The Herald (Harare)

Zimbabwe: Chaza, the Man to Watch Out for in 2013

This time, last year, Chaza's name had been dropped from music circles as he had quit the band he was with, Transit Crew. However, after a year's absence from the music industry, Chaza is back with a bang and he is the man to watch in 2013.

The release of his three-track album will certainly put him on the map. The first track titled "Hurema Hwe Mbavha" is already receiving massive airplay.

This song was written after Chaza's own personal experiences with robbers one night when he was coming from a Transit Crew gig in Westgate.

He was attacked and beaten up badly. They took his cellphone and cash and left him for dead.

He was hospitalised for three weeks.

This is what inspired Chaza to come out with a song cussing the robbers in which he sings about thieves who have a tendency of wanting to kill their victims.

He says: "They forget about tomorrow. If they choose to kill all of us, who then will they rob tomorrow?"

It is quite refreshing to see this young man deviating away from common social themes such as "love" to "theft", issues which are affecting people on a daily basis but are hardly talked about.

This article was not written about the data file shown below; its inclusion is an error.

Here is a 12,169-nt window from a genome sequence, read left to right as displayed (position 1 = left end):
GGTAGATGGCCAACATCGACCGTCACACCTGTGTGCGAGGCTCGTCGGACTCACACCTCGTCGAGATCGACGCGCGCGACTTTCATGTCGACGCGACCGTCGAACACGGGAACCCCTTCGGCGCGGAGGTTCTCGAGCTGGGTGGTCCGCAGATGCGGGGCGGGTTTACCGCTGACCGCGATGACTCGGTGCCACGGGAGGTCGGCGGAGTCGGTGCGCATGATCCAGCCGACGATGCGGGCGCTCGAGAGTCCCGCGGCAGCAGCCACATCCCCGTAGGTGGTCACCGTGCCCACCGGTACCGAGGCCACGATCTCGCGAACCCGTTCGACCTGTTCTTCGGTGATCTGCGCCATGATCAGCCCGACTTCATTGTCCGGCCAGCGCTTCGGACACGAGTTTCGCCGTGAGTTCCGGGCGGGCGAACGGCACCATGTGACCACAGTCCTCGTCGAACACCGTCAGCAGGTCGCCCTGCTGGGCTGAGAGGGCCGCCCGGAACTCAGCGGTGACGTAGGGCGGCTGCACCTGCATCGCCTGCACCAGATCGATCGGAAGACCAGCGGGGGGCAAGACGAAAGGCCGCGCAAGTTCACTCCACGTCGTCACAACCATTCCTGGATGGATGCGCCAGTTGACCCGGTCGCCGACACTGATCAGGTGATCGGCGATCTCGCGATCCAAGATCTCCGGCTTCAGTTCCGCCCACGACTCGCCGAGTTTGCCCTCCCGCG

The second song, "Haupenge Asi Wakapenga" (loosely translated as "You Are Not Bonkers, But You are Beautiful") is another hit.

In this song, he describes a beautiful lady in a typical Shona metaphor using the same word to create two completely different meanings: Haupenge (You are Not Crazy), Wakapenga (You are Awesome).

The third track, "Muti", is an already popular hit among reggae fans as it was first released during his hey days with Transit Crew.

It talks about the ups and downs in relationships where lovers are encouraged to forgive each other when they have differences as two wrongs do not make a right.

But who is Chaza?

Chaza is actually his surname. He uses this as it is easier to remember. His first names are Zinyengere Rungano.

Chaza was born on July 15, 1983. He attended Widdecombe Primary School in Harare from 1990 until 1996 before proceeding to Chimowa Secondary School in Njanja. It was during his school holidays in Hatfield, Harare, that his uncle, Richard Kohola, took him to a friend of his, Noah Pashapa, at the Baptist Church in Hatfield so that Chaza could have piano lessons.

He became a good piano player to the extent that after his O-Levels he decided to continue with his passion for music.

His parents, who are very conservative, think nothing of music and were wondering why their son had decided to do music. As a matter of fact, in 2006 while still at school, Chaza was chased away from home for following his music passion and his parents decided not to pay his school fees.

Despite this setback, Chaza was determined to carry on with his school and musical ambitions. He moved in with his brother who was staying in Mbare and he would make ends meet by selling pit and river sand to builders which he collected from Mukuvisi River.

He went to enrol at the Zimbabwe College of Music and joined the two-year National Certificate in Music programme which he completed with a distinction.